Spicy, black bean burger with cilantro and a light, yogurt sauce

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By Sangeeta Pradhan RD, CDE

Vegan, black bean burger with cilantro and a refreshingly simple, yogurt sauce!


Vegetarian black bean burger with simple, yogurt sauce. © Copyright, 2015-2018, Sangeeta Pradhan, RD, LDN, CDE.

Crank up the flavor to a ten with this  vegan burger with a hint of spice and a surprisingly juicy taste that will have the skeptics in your family coming back for seconds. Black beans are combined with powdered walnuts and sautéed onions, garlic, lime juice, cilantro and hot sauce to create a burger that looks and tastes as good as it is good for you!


Vegetarian black bean burger that looks like the real deal! © Copyright, 2015-2018, Sangeeta Pradhan, RD, LDN, CDE.


  1. 3 tablespoons peanut oil, divided
  2. 1 and 1/4 tablespoon fresh chopped garlic
  3. 1 cup yellow onion, diced
  4. 1/2 teaspoon chili powder
  5. 1/2 teaspoon cumin powder or garam masala (available at any ethnic Indian grocery)
  6. 3 tablespoons fresh coriander (cilantro) leaves, finely chopped, divided, + extra for garnish ( optional)
  7. 1/2 cup diced, sweet bell peppers
  8. 1, 15 oz. can organic, black beans, rinsed and drained
  9. 1/4 cup walnuts
  10. 1 slice day old whole grain bread, toasted and broken into piece
  11. 5 teaspoons freshly squeezed lime juice
  12. 3/4 teaspoon salt, or to taste
  13. 2 teaspoons hot sauce
  14. 4 whole wheat buns
  15. 1 thinly sliced, small yellow (or red) onion
  16. 1 cup raw, freshly shredded green and purple cabbage slaw with shredded carrots (I used the ready-made mix available in my local supermarket)

For the yogurt  sauce:

  1. 3 tablespoons dairy free yogurt
  2. 1 teaspoon hot sauce

© Copyright, 2015-2018, Sangeeta Pradhan, RD, LDN, CDE.


  1. Heat 1 tablespoon of the oil in a thick bottomed, 6″ skillet.
  2. Add the freshly chopped garlic to the oil and saute on medium heat until golden brown. Watch for signs of burning and regulate heat accordingly.
  3. Add the chopped onions and saute until softened, about 2-3 minutes.
  4. Stir in the chopped bell peppers.
  5. Add the chili powder, cumin or garam masala and 1 tablespoon of fresh cilantro, stirring to combine. Set aside to cool for a few minutes. Transfer to a food processor.
  6. Powder the walnuts in a spice mill.
  7. Add the powdered walnuts, drained beans, lime juice, salt, hot sauce, 2 tablespoons chopped cilantro to the vegetable mixture from step # 5 in the food processor.  Combine at high-speed to form a homogeneous mixture.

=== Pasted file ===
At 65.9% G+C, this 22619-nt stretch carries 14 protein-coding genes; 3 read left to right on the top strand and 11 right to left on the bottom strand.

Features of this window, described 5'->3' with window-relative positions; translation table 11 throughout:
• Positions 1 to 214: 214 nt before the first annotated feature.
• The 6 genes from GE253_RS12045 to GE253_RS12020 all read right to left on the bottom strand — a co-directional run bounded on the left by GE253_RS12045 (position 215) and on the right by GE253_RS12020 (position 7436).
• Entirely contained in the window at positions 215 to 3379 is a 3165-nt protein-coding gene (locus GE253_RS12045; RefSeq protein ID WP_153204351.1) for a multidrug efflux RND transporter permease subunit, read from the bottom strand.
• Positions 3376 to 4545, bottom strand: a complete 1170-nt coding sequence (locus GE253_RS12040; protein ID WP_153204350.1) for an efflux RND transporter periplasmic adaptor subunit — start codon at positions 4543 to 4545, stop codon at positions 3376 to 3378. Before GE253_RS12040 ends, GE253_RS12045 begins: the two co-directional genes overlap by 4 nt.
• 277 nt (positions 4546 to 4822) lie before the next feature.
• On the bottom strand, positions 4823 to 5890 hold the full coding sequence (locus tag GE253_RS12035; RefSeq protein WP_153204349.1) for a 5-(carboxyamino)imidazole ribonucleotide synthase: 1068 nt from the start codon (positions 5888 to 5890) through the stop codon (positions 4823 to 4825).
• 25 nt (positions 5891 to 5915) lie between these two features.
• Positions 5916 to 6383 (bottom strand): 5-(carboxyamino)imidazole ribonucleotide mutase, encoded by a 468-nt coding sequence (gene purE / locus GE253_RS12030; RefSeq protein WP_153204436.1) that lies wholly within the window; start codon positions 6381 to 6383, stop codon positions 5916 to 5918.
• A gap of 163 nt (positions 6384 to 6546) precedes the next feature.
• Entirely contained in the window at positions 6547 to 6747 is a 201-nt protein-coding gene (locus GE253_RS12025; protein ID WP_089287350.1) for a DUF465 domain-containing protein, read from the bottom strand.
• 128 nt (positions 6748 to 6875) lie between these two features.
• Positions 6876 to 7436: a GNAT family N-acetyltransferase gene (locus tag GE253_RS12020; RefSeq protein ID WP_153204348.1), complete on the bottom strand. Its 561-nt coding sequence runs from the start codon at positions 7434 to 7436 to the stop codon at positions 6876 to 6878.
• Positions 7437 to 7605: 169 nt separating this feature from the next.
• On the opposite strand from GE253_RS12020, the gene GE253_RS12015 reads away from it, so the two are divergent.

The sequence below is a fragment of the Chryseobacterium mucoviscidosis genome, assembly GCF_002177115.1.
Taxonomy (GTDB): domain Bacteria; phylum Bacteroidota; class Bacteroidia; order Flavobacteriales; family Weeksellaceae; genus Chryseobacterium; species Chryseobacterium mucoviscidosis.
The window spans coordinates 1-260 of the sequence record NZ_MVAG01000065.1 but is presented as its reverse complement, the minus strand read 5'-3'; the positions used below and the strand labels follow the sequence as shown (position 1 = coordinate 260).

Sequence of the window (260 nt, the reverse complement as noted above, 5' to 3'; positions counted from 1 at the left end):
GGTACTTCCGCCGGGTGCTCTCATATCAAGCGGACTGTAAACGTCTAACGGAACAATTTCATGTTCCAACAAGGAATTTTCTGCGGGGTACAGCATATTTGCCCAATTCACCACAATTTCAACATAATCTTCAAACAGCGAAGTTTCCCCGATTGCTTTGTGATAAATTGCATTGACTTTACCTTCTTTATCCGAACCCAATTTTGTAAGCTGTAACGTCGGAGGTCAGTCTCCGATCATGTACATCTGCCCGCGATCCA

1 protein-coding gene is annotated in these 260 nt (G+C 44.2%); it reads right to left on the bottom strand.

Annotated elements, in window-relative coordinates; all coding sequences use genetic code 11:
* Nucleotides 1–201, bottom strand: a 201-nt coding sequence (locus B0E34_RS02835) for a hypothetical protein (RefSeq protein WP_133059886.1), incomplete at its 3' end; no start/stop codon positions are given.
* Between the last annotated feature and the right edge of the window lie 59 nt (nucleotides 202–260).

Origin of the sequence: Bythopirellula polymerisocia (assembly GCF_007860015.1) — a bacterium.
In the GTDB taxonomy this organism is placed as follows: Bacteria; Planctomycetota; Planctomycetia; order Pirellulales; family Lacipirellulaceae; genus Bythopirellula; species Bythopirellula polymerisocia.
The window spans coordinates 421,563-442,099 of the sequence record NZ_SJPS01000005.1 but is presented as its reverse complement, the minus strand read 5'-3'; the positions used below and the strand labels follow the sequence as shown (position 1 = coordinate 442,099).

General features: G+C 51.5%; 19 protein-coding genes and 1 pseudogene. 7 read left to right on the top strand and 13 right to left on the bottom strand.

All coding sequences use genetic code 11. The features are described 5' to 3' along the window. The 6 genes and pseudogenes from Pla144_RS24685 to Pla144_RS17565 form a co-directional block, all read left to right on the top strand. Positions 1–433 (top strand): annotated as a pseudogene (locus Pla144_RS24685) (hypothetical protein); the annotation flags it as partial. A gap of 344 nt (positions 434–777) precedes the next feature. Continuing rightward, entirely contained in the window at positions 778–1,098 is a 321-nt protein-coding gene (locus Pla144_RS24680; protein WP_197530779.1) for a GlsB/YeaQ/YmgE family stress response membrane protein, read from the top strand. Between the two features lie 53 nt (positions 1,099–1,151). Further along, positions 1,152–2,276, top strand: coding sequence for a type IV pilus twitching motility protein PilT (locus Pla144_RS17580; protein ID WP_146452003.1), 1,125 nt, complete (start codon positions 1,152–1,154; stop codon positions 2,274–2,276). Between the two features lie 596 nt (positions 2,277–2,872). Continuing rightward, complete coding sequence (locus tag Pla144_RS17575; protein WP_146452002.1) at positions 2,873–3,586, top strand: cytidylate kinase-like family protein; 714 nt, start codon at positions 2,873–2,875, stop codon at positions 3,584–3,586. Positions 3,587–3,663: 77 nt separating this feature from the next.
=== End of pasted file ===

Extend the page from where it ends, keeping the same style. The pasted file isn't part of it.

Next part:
8. Divide the bean mixture into 4 parts, and shape into approximately 3/4 ” thick patties.
  9. Transfer to a clean plate, cover with plastic wrap and transfer to the freezer section of your refrigerator for at least 45 minutes to an hour, or until the patties lose some of their “stickiness” and begin to look visibly dry and firmer.
  10. Heat 1-2 tablespoons oil in a large non stick skillet to medium high heat.
  11. Remove vegan patties from the freezer and gently transfer each one to the skillet.
  12. Allow to brown on each side for at least 4-5 minutes, or until well browned and crisp.  Flip the burger as needed until cooked through. Adjust heat as needed to get desired color as illustrated below.

    Vegan black bean burgers that look like the real deal! © Copyright, 2015-2018, Sangeeta Pradhan, RD, LDN, CDE.

  13. Lightly toast whole wheat buns in the same non stick pan used to make burgers.
  14. Transfer to a warm plate.
  15. To prepare the yogurt sauce, simply combine the yogurt with the hot sauce.
  16. Spread a teaspoon of this yogurt sauce on one half of the whole wheat bun.
  17. Layer the warm burger, onion rings and slaw on top of the sauce.
  18. Garnish with more slaw and freshly chopped cilantro as desired, and serve hot.

© Copyright, 2015-2018, Sangeeta Pradhan, RD, LDN, CDE.

A Registered Dietitian’s tip: 

Beans are a power house of nutrients, providing healthy carbohydrates, proteins, B vitamins, as well as potassium and magnesium. A 1/2 cup of cooked beans or  lentils can pack anywhere from 6, to up to 10 grams of fiber. Talk about getting the biggest bang for your buck!

Shortfall nutrient: Despite all the accumulating evidence touting the benefits of fiber, it sadly remains a “shortfall” nutrient with most Americans consuming barely 15 grams per day. Less than 5% of most age and gender subgroups have usual intakes of fiber that meet the adequate intake (AI) level of 25 to 38 grams/day identified by the Institute of Medicine (IOM).

Sangeeta Pradhan

One of the easiest, “no-cook” ways of adding fiber to your diet is to throw rinsed, canned beans into a salad, or blend canned  beans with garlic and spices to make a delicious dip! Try  roasting chickpeas with a hint of olive oil and your favorite spices to make a yummy, crunchy snack! For additional strategies, as explained in this post, getting to your fiber goal can be a cinch!

Disclaimer: This blog is strictly for informational purposes only and should not be construed as medical advice. Please consult your physician or registered dietitian for recommendations tailored to your specific needs.


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